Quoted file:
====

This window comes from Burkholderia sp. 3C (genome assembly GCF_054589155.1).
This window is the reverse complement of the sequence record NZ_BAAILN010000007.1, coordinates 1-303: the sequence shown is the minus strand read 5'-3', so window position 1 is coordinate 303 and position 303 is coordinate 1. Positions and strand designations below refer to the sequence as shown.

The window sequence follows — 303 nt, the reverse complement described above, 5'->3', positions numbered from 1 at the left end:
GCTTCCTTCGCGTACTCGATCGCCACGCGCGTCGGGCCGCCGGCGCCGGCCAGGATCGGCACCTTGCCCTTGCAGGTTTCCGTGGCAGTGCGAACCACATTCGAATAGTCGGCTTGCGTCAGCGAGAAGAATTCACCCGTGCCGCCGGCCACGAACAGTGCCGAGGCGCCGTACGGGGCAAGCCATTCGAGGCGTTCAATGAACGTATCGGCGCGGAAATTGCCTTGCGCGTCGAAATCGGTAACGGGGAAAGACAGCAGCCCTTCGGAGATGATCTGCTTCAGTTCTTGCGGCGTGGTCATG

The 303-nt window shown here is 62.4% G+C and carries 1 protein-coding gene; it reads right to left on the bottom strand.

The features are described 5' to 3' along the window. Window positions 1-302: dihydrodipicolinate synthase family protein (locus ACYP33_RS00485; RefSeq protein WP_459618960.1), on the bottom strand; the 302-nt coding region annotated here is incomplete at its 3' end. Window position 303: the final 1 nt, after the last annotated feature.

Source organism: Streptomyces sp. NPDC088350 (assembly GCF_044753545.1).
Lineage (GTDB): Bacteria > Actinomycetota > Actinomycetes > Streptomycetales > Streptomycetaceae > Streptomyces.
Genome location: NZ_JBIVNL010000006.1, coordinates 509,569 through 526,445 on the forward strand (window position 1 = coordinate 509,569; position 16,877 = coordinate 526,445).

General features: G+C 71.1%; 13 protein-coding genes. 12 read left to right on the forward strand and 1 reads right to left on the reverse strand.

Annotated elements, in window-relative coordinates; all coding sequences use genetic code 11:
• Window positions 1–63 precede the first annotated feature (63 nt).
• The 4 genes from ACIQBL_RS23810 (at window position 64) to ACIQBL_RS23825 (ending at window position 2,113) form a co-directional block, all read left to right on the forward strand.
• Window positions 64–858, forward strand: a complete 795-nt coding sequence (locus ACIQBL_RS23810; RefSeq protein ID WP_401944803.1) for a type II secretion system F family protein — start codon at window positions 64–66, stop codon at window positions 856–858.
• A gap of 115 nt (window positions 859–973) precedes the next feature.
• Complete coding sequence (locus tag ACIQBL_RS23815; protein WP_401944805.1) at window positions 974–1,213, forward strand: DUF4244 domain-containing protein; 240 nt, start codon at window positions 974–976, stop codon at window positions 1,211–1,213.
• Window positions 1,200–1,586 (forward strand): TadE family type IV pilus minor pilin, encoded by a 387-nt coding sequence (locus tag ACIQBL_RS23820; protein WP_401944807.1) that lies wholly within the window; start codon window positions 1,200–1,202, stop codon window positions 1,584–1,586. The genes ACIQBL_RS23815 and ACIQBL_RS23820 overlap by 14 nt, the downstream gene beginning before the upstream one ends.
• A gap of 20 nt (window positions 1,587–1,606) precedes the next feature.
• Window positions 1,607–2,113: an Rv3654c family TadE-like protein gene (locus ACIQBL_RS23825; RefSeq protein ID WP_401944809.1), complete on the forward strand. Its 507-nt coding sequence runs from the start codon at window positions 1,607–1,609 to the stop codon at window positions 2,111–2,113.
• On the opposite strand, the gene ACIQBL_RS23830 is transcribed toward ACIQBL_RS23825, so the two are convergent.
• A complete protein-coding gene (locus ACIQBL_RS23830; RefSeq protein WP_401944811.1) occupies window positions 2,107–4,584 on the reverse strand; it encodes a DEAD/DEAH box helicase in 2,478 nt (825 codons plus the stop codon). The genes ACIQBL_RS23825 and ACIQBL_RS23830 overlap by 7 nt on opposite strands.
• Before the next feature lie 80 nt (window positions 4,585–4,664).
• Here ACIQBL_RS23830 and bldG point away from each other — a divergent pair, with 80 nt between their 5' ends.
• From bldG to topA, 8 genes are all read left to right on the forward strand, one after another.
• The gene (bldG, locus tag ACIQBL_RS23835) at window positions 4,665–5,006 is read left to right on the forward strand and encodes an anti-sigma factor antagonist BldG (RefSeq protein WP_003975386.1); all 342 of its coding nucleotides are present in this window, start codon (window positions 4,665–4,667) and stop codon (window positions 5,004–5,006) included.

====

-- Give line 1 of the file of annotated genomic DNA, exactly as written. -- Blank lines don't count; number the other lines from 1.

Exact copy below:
This window comes from Burkholderia sp. 3C (genome assembly GCF_054589155.1).